Bold Truth-Teller

by dday

There's video now of George Bush's "farewell song" at last weekend's Gridiron Club dinner. He hits all the high notes, treating tragedy, destruction and the end of any pretense of justice in America as misty water-colored memories, like he was some disinterested observer, like Billy Joel just recounting the history in "We Didn't Start the Fire."

And I can't believe what I'm saying, and it may get me banned from Hullabaloo for life, but... what Chris Matthews said a few minutes ago:

Well, that was quite a hoot. All that joking from the President about Brownie, that guy in charge of the New Orleans disaster, and of course Scooter Libby, the guy involved in the CIA coverup. If there's one thing I can't stand, it's reporters, the best of them, laughing at events and political acts that warrant anything, I mean, anything but laughter. There is nothing, nothing funny about Bush's reference to Brownie, that disastrous appointment followed by that catastrophic handling of the Katrina horror in New Orleans. Nothing funny about a war fought for bad intelligence, and a top aide, Scooter Libby, who committed perjury and obstruction of justice to cover it up. Nothing funny about a President, who commuted that sentence to keep the coverup protected. Otherwise, I'm sure it was an enjoyable get-together between journalists and the people they're charged with covering.

This is of course true. I don't know if Chris Matthews, who met his wife at the White House Correspondent's Dinner 20 years ago and who has attended pretty much every one since, is really the guy to deliver the message. But it seems every so often he has to spout off like this to prove to himself that he has some sort of independence from the Village, that he's some anti-establishment rabble rouser.

What's more, it's fine for Matthews to make this statement, but then following up and asking his cadre of reporters who he has on his show every day whether or not they attended, laughed and cheered at the President's warblings, etc., would be nice.

UPDATE: From the comments:

Nah, he can be right from time to time, but the sackless part of this is that Bush is on his way out. The players can find that spine because the fucker isn't up for re-election.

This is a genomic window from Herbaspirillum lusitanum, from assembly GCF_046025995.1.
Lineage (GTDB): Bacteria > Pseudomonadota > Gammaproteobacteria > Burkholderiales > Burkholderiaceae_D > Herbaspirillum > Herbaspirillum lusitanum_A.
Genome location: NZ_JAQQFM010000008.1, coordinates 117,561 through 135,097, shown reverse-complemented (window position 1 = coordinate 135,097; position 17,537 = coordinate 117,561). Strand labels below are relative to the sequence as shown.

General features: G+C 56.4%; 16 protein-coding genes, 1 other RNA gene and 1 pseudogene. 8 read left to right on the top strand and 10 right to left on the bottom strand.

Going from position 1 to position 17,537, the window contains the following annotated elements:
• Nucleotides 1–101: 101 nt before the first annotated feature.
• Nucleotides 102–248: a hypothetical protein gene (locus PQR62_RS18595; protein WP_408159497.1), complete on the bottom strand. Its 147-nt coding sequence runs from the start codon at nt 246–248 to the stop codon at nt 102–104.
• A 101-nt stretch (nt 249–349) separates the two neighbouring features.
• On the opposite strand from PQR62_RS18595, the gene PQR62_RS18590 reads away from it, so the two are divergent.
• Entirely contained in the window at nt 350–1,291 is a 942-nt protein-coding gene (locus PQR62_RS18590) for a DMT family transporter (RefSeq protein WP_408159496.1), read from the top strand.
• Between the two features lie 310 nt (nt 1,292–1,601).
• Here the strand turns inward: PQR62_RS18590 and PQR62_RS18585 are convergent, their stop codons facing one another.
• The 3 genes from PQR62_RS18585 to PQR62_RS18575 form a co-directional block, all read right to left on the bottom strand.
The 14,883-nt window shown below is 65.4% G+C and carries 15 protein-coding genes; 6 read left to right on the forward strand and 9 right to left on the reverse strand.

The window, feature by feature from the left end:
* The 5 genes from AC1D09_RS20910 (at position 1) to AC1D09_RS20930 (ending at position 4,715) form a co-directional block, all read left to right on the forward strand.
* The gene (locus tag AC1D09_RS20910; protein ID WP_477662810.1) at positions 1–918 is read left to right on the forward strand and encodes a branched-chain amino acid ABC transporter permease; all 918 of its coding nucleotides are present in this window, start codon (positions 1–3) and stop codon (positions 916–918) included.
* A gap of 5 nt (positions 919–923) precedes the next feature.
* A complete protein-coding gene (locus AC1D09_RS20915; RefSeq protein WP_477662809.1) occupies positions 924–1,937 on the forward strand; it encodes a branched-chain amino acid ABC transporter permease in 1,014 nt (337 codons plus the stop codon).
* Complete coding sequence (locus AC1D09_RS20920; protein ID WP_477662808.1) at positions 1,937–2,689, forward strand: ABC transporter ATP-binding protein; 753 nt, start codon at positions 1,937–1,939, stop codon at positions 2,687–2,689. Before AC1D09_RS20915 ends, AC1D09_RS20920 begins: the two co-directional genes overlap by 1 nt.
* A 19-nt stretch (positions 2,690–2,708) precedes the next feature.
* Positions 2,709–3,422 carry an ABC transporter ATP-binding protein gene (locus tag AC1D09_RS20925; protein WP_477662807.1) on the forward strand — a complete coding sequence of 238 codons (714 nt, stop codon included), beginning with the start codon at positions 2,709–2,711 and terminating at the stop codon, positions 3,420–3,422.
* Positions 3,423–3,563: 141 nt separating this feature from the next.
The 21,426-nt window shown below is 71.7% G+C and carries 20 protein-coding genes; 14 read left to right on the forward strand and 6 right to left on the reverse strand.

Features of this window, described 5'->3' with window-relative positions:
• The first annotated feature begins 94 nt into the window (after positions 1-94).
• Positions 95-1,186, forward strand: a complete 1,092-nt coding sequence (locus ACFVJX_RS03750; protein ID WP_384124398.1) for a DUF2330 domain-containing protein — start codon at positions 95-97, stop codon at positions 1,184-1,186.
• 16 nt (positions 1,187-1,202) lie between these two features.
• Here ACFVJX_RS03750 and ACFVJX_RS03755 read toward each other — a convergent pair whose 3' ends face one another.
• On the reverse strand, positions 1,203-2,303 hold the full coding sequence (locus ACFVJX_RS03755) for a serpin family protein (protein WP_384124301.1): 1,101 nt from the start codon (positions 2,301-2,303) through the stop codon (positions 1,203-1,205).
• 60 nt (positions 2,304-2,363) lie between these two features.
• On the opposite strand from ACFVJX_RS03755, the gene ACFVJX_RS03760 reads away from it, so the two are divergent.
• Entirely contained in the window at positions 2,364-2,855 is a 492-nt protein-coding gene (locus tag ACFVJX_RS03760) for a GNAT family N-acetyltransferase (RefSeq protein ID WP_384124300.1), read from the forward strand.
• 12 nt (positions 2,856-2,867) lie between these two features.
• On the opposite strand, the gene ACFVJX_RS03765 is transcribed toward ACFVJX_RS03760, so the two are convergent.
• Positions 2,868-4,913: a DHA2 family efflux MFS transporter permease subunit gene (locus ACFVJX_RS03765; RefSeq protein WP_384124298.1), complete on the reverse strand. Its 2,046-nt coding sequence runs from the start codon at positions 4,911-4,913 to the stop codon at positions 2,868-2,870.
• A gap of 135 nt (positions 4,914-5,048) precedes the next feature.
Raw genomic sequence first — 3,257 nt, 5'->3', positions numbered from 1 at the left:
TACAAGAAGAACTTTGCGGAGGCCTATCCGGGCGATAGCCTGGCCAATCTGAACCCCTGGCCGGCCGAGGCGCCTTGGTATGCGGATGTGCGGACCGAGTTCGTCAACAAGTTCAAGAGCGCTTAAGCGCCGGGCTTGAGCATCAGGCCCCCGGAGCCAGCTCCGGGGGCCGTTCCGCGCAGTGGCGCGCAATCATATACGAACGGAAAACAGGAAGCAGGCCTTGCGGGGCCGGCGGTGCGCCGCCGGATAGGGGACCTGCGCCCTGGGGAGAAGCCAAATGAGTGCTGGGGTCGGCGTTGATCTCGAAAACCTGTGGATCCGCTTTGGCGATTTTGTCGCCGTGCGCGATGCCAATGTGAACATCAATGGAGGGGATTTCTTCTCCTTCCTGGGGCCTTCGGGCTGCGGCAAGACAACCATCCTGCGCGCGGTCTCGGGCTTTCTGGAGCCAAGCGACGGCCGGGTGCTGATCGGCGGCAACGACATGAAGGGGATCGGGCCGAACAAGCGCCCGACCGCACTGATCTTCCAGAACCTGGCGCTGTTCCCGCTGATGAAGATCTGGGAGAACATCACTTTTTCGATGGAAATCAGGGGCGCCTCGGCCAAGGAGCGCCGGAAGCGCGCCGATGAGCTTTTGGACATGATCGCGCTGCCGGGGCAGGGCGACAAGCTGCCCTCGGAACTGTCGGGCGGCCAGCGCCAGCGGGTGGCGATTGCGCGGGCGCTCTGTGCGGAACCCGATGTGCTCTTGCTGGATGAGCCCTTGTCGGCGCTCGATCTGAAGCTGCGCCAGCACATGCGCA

If McCain give this speech, Chris becomes butter. Funny. Ironic. Only a real-man can do this.

Instead, look at Bush's WMD hilarity from the 2004 thing -- only David Corn was pissed that everyone found it uproarious. Or look at how Matthews reacted to the Colbert situation from 2006.

It's the measure of the man that he waited until just now to be sickened by the president's cavalier attitude toward death, destruction and lies.

Yes, I was looking for some example of this for a little while here, and Google has finally given up the gold.

MATTHEWS: The funniest line of the night last Saturday night at the press dinner, which was -- the president was excellent. We're going to show a piece of the president and his body double, which is really funny, and quite nice of the president to do it, because it was kind of humble.

WALLACE: Self-deprecating.

MATTHEWS: Self-deprecating, yeah, to say the least. He said something about how the vice president, [Dick] Cheney, said he is a good man with a big heart. And then he paused and he goes, "Well, he is a good man."

WALLACE: Yes. My favorite line was that he survived the shake-up.

MATTHEWS: Oh, that he did. Bush did. You're great, Nicolle. You're a great person. Thank you for coming over here to Hardball to our own home court. It's very courageous for a White House person.

WALLACE: Thank you for having me. It was very nice.

MATTHEWS: Are you going to bring Dick Cheney along with you next time?


MATTHEWS: I'm going to quote you.

The measure of a man, indeed.